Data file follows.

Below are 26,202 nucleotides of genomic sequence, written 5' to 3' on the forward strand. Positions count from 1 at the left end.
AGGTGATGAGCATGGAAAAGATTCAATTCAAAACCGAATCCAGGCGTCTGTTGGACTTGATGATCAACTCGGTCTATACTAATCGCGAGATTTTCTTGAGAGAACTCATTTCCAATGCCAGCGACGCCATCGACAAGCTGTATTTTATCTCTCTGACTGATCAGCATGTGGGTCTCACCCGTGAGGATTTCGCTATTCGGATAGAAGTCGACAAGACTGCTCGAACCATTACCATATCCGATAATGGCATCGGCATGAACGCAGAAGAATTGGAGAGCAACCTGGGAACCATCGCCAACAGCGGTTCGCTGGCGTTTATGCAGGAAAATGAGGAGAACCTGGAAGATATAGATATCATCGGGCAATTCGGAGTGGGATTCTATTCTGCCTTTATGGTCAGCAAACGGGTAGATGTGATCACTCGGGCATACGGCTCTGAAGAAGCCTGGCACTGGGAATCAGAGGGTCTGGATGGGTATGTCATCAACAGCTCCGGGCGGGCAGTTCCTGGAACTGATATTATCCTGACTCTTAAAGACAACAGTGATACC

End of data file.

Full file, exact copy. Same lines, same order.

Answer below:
Below are 26,202 nucleotides of genomic sequence, written 5' to 3' on the forward strand. Positions count from 1 at the left end.
AGGTGATGAGCATGGAAAAGATTCAATTCAAAACCGAATCCAGGCGTCTGTTGGACTTGATGATCAACTCGGTCTATACTAATCGCGAGATTTTCTTGAGAGAACTCATTTCCAATGCCAGCGACGCCATCGACAAGCTGTATTTTATCTCTCTGACTGATCAGCATGTGGGTCTCACCCGTGAGGATTTCGCTATTCGGATAGAAGTCGACAAGACTGCTCGAACCATTACCATATCCGATAATGGCATCGGCATGAACGCAGAAGAATTGGAGAGCAACCTGGGAACCATCGCCAACAGCGGTTCGCTGGCGTTTATGCAGGAAAATGAGGAGAACCTGGAAGATATAGATATCATCGGGCAATTCGGAGTGGGATTCTATTCTGCCTTTATGGTCAGCAAACGGGTAGATGTGATCACTCGGGCATACGGCTCTGAAGAAGCCTGGCACTGGGAATCAGAGGGTCTGGATGGGTATGTCATCAACAGCTCCGGGCGGGCAGTTCCTGGAACTGATATTATCCTGACTCTTAAAGACAACAGTGATACC